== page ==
Public-Private Dialogue is Crucial to Guarantee Medical Supplies
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Public-Private Dialogue is Crucial to Guarantee Medical Supplies

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Antonio Gozain By Antonio Gozain | Senior Journalist and Industry Analyst - Wed, 02/16/2022 - 16:21

Public medicine and medical device supply has been one of the main issues for the health industry since the Acquisition Law was changed. A path to improve and guarantee treatment for patients will only be possible if the public and private sectors have open dialogue and work together on planning, processes and monitoring, agreed industry experts.

“Public-private collaboration is required to have conversations regarding inventory control and institutional strengthening. The pharmaceutical industry is a strong, important sector for the country and all actors involved in the value chain have the need to work with legal certainty. We all share the same end goal, which is to deliver medical supplies to the patient,” said Karla Báez Ángeles, Director of Access to Innovation, AMIIF.

An early sign of inconsistencies with public medicine supply came with changes to the Acquisition Law for medicines and medical supplies, as reported by MBN. The new regulations involved a consolidated purchasing model that would centralize operations through INSABI. The move was meant to bring savings and support the current federal administration’s austerity and anti-corruption policies, as a single institution would be acquiring medicines for all states.

However, the federal government removed distribution companies from the equation and, as a result, each public institution and state had to send its own orders. The complexity of this change drove the government to implement new adjustments, leading the Mexican government and UNOPS to sign a “technical assistance” agreement for the administration and management of projects and the acquisition of goods and services. Later, on July 31, 2021, INSABI and UNOPS signed a new agreement, called “Acquisition of medicines and healing materials,” which empowered the UN-backed organization to carry out the bidding procedures to supply medicines to the Mexican health system between 2021 and 2024.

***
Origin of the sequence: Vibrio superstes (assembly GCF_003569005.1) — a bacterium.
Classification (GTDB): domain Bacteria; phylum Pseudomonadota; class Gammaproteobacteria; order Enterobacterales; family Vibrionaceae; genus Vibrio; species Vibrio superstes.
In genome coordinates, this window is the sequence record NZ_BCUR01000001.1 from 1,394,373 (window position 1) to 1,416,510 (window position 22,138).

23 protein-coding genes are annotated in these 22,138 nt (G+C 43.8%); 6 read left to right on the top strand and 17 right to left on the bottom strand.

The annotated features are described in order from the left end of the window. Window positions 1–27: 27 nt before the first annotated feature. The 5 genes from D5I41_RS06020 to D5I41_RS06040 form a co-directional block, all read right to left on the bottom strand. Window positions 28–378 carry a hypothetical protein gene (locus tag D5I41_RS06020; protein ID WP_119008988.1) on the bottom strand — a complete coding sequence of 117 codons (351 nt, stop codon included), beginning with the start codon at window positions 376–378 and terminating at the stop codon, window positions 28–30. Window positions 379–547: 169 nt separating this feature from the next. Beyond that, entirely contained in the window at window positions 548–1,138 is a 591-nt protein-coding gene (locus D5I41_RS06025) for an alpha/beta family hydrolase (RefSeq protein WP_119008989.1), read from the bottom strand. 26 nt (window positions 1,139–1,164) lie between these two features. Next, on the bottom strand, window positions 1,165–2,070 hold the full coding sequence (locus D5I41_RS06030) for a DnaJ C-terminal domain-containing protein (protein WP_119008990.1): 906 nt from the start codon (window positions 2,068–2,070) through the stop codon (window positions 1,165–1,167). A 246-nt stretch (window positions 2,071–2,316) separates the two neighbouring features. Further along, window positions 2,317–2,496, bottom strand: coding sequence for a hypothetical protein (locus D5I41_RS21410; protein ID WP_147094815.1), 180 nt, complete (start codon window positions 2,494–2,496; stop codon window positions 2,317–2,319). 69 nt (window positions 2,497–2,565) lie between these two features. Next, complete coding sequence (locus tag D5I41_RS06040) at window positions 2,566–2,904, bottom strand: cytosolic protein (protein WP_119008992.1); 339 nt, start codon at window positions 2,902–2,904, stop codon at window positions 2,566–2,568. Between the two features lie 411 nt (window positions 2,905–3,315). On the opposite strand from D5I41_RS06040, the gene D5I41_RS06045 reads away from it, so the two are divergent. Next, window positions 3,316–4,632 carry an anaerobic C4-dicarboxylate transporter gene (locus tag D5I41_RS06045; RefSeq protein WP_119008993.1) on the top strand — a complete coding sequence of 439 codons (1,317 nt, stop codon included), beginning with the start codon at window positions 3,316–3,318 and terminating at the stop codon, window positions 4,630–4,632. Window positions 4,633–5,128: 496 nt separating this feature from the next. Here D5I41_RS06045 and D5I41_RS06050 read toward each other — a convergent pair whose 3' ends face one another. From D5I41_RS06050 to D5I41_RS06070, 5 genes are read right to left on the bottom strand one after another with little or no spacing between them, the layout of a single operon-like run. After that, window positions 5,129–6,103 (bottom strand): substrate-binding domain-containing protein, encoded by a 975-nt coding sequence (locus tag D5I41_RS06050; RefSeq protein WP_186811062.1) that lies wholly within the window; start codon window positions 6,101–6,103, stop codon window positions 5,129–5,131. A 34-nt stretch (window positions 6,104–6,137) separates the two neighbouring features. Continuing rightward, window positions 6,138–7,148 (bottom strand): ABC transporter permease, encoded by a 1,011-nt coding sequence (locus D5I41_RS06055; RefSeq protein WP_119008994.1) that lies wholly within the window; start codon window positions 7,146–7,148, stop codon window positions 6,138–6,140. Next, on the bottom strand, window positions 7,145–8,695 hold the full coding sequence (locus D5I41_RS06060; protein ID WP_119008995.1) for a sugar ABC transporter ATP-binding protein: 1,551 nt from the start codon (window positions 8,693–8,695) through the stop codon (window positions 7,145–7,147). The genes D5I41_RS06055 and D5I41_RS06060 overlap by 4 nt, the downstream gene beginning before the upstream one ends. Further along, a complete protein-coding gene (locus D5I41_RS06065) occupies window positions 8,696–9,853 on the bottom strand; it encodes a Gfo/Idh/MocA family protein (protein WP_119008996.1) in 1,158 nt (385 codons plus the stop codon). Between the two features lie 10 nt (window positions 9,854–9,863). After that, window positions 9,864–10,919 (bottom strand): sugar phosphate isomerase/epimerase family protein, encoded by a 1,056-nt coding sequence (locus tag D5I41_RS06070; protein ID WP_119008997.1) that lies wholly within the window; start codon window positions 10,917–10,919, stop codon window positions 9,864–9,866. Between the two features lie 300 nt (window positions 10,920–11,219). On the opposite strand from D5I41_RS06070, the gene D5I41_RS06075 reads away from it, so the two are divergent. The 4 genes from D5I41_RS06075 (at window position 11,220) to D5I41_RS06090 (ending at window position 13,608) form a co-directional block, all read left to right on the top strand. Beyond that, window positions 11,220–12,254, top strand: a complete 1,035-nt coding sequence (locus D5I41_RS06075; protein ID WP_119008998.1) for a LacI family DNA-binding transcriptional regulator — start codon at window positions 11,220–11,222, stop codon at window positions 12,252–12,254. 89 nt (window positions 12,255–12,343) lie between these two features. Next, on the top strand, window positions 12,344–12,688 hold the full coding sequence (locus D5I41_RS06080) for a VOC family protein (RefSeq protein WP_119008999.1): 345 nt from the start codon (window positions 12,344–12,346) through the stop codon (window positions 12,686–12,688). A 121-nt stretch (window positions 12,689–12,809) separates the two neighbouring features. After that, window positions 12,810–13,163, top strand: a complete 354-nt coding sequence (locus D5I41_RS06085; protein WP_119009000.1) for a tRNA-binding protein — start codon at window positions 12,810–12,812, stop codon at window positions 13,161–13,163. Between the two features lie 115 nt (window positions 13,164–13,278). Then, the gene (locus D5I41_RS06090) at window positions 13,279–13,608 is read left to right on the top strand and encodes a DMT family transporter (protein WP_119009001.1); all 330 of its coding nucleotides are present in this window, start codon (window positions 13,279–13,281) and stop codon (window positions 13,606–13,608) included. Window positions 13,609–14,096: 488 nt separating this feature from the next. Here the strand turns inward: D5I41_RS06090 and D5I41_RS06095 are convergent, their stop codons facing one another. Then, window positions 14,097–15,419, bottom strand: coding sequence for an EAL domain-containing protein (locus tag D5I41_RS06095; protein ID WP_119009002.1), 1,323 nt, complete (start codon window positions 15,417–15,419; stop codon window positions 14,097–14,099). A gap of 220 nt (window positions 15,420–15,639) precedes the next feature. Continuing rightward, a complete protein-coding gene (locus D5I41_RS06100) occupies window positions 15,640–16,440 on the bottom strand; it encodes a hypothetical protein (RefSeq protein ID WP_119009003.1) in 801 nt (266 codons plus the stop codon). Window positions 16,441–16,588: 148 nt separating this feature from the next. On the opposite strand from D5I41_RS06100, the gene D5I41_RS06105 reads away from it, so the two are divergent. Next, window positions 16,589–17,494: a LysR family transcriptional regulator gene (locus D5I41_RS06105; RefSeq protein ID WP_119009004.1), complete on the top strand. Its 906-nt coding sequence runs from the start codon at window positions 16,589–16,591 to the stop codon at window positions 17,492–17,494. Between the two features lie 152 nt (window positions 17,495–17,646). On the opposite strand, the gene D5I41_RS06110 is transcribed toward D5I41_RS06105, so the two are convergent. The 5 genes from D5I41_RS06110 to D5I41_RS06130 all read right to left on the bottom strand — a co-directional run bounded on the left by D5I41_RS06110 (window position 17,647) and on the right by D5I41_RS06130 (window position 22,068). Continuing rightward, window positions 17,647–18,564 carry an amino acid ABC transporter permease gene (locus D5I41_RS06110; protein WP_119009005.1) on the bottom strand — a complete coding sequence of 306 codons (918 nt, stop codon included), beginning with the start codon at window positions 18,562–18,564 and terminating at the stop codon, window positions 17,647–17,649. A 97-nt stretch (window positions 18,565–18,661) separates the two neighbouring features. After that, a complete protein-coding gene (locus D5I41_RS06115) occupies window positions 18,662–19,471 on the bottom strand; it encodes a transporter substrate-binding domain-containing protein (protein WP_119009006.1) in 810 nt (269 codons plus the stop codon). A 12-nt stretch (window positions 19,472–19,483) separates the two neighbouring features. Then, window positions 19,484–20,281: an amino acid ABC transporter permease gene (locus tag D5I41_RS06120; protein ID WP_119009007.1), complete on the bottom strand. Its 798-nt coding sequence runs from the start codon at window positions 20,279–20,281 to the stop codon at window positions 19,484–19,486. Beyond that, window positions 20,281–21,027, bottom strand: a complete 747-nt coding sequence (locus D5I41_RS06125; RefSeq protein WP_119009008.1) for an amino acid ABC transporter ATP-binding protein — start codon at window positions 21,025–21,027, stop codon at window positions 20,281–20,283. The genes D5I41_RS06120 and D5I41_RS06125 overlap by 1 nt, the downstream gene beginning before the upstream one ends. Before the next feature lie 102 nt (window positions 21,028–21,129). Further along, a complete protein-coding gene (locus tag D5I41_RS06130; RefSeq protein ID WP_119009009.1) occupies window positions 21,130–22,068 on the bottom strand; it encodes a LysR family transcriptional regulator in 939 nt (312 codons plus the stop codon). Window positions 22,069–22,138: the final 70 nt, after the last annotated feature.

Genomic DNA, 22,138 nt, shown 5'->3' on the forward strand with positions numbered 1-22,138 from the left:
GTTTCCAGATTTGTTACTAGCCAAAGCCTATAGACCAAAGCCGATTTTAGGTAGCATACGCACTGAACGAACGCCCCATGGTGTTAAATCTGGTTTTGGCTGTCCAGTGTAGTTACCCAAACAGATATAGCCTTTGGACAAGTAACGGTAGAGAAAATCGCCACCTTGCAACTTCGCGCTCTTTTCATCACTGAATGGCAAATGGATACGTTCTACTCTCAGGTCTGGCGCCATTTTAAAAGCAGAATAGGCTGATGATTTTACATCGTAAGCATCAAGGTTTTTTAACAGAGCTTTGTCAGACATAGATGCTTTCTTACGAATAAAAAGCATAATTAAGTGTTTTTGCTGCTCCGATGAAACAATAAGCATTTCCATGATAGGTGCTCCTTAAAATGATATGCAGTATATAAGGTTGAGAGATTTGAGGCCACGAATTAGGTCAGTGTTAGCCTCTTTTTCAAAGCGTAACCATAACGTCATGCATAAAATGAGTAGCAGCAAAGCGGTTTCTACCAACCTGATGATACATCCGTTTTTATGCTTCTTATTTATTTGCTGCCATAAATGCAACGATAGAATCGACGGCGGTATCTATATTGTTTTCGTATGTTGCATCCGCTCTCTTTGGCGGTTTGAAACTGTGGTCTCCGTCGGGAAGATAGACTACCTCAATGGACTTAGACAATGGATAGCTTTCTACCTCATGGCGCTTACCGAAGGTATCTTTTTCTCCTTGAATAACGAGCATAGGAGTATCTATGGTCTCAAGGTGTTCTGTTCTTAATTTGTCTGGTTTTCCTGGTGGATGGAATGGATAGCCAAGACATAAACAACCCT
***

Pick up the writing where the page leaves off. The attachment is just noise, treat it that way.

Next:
The industry’s main worry with the transition to these new models is that while “the international scheme places us in a healthy competition, which can bring benefits,” large transitions and process modifications usually are difficult and take time to absorb, said Báez. Although the government has said that the healthcare system is saving money while guaranteeing supplies, the media reported several medicine shortages at public institutions during the past two years.

“The results [of the changes to the Acquisition Law] have been frankly bad. The processes carried out by UNOPS have also not been positive. The lack of planning has led to shortages. We have an enviable industry in Mexico, with the capacity to supply the entire market. For instance, 97 percent of allocations given by UNOPS were previously handled by companies established in the country,” said Rafael Gual, Director General, CANIFARMA.